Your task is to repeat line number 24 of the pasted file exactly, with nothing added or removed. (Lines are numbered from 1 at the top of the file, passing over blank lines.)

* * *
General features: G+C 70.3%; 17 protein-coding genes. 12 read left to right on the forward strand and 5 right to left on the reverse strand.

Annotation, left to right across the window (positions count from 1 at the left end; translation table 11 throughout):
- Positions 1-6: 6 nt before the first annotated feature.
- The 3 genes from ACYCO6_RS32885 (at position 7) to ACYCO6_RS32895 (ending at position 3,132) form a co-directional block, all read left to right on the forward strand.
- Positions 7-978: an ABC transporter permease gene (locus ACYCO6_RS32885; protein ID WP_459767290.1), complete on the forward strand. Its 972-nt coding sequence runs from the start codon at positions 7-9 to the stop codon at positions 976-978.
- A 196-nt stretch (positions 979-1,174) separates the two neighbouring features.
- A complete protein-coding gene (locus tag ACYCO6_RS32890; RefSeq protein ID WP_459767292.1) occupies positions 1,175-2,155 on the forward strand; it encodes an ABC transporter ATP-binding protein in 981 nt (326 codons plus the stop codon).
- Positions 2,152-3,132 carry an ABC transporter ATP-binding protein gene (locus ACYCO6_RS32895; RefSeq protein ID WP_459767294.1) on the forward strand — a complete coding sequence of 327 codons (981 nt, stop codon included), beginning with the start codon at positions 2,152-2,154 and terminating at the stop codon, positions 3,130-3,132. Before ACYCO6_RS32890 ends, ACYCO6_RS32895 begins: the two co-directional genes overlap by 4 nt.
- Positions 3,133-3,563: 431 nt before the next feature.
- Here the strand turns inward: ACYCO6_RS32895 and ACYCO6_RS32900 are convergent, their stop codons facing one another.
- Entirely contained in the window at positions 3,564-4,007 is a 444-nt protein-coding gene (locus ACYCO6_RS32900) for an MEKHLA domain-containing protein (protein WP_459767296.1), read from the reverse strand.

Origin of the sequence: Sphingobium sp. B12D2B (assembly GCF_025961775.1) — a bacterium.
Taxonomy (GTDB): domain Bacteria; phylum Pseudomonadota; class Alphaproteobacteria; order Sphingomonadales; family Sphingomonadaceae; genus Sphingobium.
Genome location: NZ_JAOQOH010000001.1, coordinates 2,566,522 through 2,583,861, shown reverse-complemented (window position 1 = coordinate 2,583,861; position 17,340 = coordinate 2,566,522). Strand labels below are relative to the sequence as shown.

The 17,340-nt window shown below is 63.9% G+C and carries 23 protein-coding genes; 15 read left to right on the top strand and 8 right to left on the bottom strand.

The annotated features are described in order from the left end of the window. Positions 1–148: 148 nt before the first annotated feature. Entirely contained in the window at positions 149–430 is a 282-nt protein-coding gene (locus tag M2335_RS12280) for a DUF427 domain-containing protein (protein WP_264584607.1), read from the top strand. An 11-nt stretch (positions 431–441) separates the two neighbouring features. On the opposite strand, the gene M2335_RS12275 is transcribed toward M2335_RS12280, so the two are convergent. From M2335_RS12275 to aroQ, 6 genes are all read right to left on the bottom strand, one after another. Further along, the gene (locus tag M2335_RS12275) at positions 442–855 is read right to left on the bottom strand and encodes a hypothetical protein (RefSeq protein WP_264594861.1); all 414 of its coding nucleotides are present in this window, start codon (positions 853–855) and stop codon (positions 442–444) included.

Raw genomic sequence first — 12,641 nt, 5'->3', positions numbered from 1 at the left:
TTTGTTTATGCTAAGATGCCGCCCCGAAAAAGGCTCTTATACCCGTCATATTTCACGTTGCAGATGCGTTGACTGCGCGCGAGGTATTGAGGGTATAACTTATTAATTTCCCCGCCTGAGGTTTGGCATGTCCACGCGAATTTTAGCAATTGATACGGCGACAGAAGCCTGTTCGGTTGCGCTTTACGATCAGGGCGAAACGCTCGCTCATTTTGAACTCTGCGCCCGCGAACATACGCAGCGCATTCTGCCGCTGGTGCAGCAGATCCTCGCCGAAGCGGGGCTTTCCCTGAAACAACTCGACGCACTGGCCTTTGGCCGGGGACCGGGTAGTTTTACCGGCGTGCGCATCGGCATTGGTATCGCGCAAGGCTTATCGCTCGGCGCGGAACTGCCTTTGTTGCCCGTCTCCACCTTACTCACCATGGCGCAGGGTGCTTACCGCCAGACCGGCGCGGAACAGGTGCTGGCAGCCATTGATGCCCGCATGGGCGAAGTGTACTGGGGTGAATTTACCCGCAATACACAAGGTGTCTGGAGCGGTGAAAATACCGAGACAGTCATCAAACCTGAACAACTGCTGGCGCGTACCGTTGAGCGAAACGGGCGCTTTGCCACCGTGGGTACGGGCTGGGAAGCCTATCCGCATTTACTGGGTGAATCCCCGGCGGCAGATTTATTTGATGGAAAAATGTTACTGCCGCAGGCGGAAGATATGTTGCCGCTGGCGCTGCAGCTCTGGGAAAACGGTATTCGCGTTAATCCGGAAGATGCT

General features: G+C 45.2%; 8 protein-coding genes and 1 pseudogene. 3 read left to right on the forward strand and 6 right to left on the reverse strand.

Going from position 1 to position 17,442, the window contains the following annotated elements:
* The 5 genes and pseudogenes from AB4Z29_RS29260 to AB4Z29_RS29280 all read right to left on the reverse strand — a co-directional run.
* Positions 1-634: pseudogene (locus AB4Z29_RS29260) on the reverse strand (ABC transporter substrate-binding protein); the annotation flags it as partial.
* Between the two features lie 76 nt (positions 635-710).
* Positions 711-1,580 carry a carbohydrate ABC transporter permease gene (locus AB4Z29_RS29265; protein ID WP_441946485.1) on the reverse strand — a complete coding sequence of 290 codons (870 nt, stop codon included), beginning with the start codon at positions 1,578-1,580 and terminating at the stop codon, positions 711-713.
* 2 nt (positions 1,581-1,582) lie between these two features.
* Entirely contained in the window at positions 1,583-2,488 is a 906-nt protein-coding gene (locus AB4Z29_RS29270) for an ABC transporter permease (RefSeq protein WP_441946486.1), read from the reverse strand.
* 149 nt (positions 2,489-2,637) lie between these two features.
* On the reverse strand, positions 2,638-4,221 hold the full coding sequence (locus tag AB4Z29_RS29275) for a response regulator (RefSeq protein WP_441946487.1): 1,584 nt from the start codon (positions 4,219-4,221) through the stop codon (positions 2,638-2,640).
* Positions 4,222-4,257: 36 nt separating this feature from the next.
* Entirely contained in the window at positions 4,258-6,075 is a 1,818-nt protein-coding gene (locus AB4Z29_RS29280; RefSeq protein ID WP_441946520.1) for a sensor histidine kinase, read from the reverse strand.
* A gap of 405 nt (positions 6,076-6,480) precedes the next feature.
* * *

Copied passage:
* Positions 711-1,580 carry a carbohydrate ABC transporter permease gene (locus AB4Z29_RS29265; protein ID WP_441946485.1) on the reverse strand — a complete coding sequence of 290 codons (870 nt, stop codon included), beginning with the start codon at positions 1,578-1,580 and terminating at the stop codon, positions 711-713.